They say that true art is born out of necessity. I don`t know about art, but I had to write something. I`ve been in a deep silent funk all week, and I think it`s partially due to Lou.
Coincidence found me with thirty minutes and half a glass of wine late last Friday night, and I spent that time watching clips of Edie Sedgwick on Youtube, remembering how I fell in love, instantly and forever heartbroken, at 20. Then on Sunday came the News that Lou was dead, and I kinda haven`t recovered, stuck mourning a New York `60s art underground.
All I really knew of Lou were the journalist baiting sessions he held with another hero of mine, Lester Bangs. But I`m a big fan of someone who is not afraid to speak their mind. Even if they are contradicting themselves. Even if they are wrong. All of my heroes and heroines share this trait. With Warhol I have reached ambivalence. Initially I thought that making art of the every day and banal was good. Giving art to everyone. But that`s probably because I can`t paint. Anyone can Xerox (as they used to call it, back when there was only one machine). In later years, I came to think that he cheapened art, while simultaneously creating the ludicrous modern art market. True art comes from necessity, not concept. A need, not a commodity. It probably sells for pennies. It is likely given away for free, as gifts. I came to see Warhol in the now common view as a user, voyeur and manipulator, broken “Factory Stars” left in his wake. But Lou, and John Cale, cried real tears for Drella, so I reserve my judgment. I`ve never met any of them, or Edie.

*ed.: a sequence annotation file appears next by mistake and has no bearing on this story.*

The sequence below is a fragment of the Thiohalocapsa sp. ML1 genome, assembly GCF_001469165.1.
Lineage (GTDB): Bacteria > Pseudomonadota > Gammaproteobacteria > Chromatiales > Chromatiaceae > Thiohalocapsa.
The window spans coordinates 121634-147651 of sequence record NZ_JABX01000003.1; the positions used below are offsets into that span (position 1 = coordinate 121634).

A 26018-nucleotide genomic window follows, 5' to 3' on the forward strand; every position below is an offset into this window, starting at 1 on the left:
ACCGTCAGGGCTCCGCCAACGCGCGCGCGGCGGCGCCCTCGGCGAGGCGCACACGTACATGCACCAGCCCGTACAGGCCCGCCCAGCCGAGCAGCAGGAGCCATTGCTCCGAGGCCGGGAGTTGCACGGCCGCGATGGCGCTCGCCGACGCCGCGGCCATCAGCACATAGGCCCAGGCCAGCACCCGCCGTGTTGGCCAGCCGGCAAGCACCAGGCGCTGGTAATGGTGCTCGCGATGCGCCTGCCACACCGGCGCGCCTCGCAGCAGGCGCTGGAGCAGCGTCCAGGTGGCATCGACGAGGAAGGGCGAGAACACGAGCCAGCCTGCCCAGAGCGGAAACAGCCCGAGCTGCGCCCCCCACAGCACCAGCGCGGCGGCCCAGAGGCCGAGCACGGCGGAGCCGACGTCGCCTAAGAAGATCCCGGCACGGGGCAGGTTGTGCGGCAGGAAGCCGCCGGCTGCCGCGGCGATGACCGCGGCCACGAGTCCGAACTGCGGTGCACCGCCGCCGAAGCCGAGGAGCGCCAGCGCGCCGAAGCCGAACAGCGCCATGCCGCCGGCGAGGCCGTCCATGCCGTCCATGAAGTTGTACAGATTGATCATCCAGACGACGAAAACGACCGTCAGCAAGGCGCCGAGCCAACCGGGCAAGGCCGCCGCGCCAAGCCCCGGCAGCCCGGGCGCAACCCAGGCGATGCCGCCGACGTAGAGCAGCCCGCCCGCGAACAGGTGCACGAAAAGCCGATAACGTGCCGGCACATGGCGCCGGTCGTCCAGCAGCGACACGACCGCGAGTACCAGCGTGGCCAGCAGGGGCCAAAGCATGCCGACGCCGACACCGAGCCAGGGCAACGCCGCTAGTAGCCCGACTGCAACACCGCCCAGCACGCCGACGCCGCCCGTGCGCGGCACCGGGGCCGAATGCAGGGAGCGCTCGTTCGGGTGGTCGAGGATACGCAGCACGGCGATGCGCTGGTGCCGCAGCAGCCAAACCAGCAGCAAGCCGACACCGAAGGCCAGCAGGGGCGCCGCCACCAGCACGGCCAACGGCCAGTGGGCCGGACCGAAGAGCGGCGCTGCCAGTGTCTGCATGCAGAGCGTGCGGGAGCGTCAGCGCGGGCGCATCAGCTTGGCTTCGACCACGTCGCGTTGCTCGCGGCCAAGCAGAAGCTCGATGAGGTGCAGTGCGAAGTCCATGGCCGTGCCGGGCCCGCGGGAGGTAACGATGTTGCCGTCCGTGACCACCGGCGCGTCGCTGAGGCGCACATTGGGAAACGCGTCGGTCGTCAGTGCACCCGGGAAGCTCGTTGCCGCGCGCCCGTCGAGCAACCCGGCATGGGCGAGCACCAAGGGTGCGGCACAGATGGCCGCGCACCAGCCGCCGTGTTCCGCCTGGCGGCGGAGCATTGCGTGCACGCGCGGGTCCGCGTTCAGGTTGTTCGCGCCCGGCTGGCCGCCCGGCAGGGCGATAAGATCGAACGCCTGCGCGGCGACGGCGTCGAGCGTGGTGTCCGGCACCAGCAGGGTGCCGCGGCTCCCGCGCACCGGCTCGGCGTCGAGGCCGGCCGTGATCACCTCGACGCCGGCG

Of “Factory Girl” the Edie “biopic”, Lou said “I read that script. It’s one of the most disgusting, foul things I’ve seen, by any illiterate retard, in a long time. There’s no limit to how low some people will go to write something to make money. They’re all a bunch of whores.” And I felt proud. Lou sticking it to `em, for fucking with the memory of his friends.
A friend of mine has gone on-line to state that “The Velvet Underground” changed his life, aged 15. I was introduced to the Velvet Underground a little later. I was 19. I`d seen a South Bank Show and fascinated, picked up “VU”, then found a copy of “Loaded”.
“Temptation Inside Your Heart” and “Sweet Jane” would both make the top 50 of the most important songs in my life. When I was young I took all my codes and rules from books and films and the poetry I could find in music.
Another friend gave me “The Velvet Underground & Nico”.
“If you`re gonna try to make it right, you`re surely gonna end up wrong”.
“You know those were different times”.